Almost 14 years after his twin brother was kidnapped, held for ransom and eventually killed, Darwin Green could only shake his head Sunday at the news that authorities had charged four men in the murder.
"I had this feeling over the last 13 years that they weren't doing nothing," Green said of the FBI and state's attorney's office, whose investigation had gone cold.
Dimeyon Cole, 30, Kevin Mitchell, 46, Menard McAfee, 38, and Raymond Winters, 46, were charged Sunday with first-degree murder in the death of Darryl Green, according to the office of Cook County State's Attorney Anita Alvarez.
Prosecutors say that on June 18, 1999, the four men abducted Green at gunpoint from a Broadview beeper store that he co-owned with his brother. The kidnappers bound Green, 28, and took him by van to a home on Chicago's West Side. There they made several phone calls to Darwin Green, asking for a cash ransom to secure his brother's release.
"At first, I thought someone was playing a prank," Green said in an interview at his home on Sunday. "Then I went to the shop and (Darryl) was gone."
Green recalled his last conversation with the kidnappers, in which he told them he was "trying to get some money together." Green remembers sensing that the kidnappers suspected him of alerting the police.
In their final call, the kidnappers told Green to "make arrangements for your brother," according to a police recording of the call.
The kidnappers then put Green into the van and drove to a secluded area near 20th Avenue and Grant Street in Gary, according to a news release from the state's attorney's office. Witnesses saw four people exit the van and carry a person into the woods, according to the release. Gunshots were heard shortly after.
Darryl Green's body, with three gunshot wounds to the head, was later found by police.
Darwin Green said it was "a relief" to think that his brother's killers were finally behind bars, but the news raised more questions than answers.
Why had it taken so many years for investigators to identify the killers? What was the key piece of evidence that helped solve the case?
"It was just piecing together as much evidence as possible, continuing to develop those bits and pieces," said state's attorney spokeswoman Sally Daly. The state's attorney's gang crimes unit's persistent gathering of information about gangs played a big role, Daly said.
Green expects there will be no answer to his most pressing question: "Why did they pick my brother to kill?"
Prosecutors say the four men had affiliations with the Black Souls and the Vice Lords street gangs. Green said his brother was not in a gang and he doubted if his brother even knew the men.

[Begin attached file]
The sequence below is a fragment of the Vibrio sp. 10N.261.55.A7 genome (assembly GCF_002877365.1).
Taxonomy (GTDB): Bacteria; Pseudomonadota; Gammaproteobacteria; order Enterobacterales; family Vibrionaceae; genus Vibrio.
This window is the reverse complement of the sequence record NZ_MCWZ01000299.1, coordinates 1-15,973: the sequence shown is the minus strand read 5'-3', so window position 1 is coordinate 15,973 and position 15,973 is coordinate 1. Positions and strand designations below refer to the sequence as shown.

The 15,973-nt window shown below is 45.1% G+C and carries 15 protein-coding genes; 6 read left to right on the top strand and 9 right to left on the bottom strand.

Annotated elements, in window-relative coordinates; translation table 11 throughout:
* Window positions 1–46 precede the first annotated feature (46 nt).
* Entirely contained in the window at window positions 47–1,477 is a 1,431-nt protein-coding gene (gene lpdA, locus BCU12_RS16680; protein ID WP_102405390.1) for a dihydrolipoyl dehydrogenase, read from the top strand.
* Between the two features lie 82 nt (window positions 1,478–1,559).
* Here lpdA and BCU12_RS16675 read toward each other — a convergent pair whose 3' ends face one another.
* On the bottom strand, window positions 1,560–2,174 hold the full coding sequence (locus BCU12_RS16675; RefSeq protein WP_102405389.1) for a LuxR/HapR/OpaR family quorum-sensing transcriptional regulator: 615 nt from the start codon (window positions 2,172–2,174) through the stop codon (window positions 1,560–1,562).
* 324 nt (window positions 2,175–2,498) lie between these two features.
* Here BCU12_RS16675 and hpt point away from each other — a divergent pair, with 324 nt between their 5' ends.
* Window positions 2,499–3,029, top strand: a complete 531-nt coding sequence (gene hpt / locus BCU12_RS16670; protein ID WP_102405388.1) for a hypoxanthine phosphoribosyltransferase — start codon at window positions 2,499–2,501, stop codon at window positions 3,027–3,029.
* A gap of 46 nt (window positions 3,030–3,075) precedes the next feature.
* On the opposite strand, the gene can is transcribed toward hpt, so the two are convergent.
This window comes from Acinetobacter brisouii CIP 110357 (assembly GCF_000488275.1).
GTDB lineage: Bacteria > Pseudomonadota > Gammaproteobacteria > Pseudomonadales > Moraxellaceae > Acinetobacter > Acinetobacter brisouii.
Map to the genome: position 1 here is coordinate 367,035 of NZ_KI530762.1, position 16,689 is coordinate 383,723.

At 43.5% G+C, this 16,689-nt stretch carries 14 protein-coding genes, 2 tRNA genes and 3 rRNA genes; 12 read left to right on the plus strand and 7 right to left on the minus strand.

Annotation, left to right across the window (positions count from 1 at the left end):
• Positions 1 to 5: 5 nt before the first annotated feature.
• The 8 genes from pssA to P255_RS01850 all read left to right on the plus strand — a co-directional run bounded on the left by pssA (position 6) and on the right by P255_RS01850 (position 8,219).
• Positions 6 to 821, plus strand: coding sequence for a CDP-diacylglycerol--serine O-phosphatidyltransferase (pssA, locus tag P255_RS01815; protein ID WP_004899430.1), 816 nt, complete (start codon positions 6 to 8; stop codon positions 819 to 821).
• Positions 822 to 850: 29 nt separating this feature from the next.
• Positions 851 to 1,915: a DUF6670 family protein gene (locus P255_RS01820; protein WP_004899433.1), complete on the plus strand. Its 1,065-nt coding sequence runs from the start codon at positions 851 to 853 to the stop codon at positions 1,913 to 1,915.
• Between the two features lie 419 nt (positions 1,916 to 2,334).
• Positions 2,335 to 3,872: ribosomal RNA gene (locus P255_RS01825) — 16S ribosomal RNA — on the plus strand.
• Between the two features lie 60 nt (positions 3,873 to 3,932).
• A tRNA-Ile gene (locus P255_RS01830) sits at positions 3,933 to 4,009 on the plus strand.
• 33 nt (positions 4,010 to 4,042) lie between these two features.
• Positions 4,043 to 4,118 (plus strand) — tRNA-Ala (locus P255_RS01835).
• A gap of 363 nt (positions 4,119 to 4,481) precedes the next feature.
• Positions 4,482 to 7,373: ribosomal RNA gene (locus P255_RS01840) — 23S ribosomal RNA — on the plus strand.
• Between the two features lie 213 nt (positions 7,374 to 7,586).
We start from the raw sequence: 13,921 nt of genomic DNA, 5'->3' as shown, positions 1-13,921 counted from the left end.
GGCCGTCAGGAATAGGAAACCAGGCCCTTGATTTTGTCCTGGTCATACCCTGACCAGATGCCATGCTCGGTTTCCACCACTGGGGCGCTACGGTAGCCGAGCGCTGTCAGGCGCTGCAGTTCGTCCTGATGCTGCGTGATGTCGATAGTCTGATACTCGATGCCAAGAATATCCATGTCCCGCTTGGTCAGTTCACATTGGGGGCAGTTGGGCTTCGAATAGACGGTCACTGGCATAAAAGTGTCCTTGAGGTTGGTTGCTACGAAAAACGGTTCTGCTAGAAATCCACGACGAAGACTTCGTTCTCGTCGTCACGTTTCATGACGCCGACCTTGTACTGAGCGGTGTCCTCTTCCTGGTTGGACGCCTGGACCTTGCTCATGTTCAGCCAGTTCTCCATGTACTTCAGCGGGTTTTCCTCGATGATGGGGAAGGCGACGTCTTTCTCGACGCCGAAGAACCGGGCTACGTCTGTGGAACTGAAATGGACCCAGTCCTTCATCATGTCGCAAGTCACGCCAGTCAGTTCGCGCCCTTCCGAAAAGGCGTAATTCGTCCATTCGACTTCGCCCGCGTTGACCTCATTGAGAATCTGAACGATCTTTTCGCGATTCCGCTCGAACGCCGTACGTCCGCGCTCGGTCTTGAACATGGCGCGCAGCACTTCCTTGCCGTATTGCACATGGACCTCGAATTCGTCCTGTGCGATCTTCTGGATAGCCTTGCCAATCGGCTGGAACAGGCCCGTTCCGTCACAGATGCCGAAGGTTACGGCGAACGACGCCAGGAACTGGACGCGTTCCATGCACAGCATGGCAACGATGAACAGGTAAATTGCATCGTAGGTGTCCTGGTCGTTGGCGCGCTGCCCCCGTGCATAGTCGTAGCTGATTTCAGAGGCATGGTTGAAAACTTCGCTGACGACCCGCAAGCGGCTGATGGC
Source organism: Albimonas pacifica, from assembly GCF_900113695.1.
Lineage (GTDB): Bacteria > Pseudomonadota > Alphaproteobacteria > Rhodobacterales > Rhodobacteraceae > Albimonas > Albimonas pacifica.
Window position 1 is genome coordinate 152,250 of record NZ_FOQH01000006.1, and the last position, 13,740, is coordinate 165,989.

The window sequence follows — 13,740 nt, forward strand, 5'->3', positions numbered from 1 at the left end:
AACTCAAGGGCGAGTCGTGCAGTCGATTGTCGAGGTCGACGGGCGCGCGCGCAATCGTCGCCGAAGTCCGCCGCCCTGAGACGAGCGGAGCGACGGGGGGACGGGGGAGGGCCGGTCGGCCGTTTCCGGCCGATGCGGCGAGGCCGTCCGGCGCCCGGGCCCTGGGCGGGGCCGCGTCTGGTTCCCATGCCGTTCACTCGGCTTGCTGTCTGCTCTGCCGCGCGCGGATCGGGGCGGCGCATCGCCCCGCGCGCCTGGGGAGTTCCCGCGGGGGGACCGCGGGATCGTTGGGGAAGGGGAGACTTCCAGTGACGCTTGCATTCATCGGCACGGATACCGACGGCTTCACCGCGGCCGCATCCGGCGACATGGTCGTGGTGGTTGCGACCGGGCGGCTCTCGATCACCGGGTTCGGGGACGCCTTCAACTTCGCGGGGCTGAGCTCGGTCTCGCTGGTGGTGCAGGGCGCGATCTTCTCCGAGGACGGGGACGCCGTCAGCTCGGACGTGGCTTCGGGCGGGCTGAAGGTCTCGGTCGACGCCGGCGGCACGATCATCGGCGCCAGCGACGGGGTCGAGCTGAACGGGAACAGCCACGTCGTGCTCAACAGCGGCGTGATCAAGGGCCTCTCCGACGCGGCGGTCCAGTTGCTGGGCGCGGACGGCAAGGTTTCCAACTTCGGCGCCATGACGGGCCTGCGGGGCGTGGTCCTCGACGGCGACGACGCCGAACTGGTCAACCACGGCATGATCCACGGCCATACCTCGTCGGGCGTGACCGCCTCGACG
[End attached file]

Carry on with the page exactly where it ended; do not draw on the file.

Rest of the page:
"If he knew them, I would have known them," Green said, insisting that he did not recognize any of the four men, whose pictures were included in the news release announcing the charges.
Cole, who is from Chicago, is expected in Cook County Bond Court on Monday, Daly said. McAfee and Winters, who are currently in state prison on other charges, are expected to appear in Bond Court within a week or two. Mitchell, who is from Jeffersonville, Ind., will have to be extradited from Indiana, Daly said.
According to the Illinois Department of Corrections website, McAfee is serving a 50-year sentence for murder and Winters is serving a 25-year sentence for an attempted armed robbery.
Police initially suspected Mitchell of involvement in the Green killing because he drove a van like the one witnesses saw in Gary. Four months after the murder, police stopped Mitchell and searched the van, finding evidence with Green's DNA during that search. But authorities did not feel they had enough evidence to bring charges, according to the release.
Investigators later linked the phone that was used to make ransom calls to a prior address for Winters. Further investigation by the FBI and the gang crimes unit turned up additional evidence and witnesses, but the state's attorney's office did not provide any details about those developments.
Darwin Green said he was surprised by the news. The last time he heard from the state's attorney's office was about three years ago, he said. Officials had assured him then that the investigation was still ongoing, but he was doubtful.
Green learned of the charges Sunday morning from a friend who called after hearing a report on the radio.
Darwin and Darryl Green were identical twins who co-owned two businesses together.
After the murder, Darwin Green kept operating "Beep the Twinz," the beeper shop at 2124 S. 17th Ave. in Broadview where Darryl was kidnapped. He eventually closed the shop but continues to operate the brothers' other business, Twins Towing.
Darryl "was a hard worker," Green said. "He didn't do nothing to nobody."
Tribune reporter George Knue contributed.Copyright © 2015, The Baltimore Sun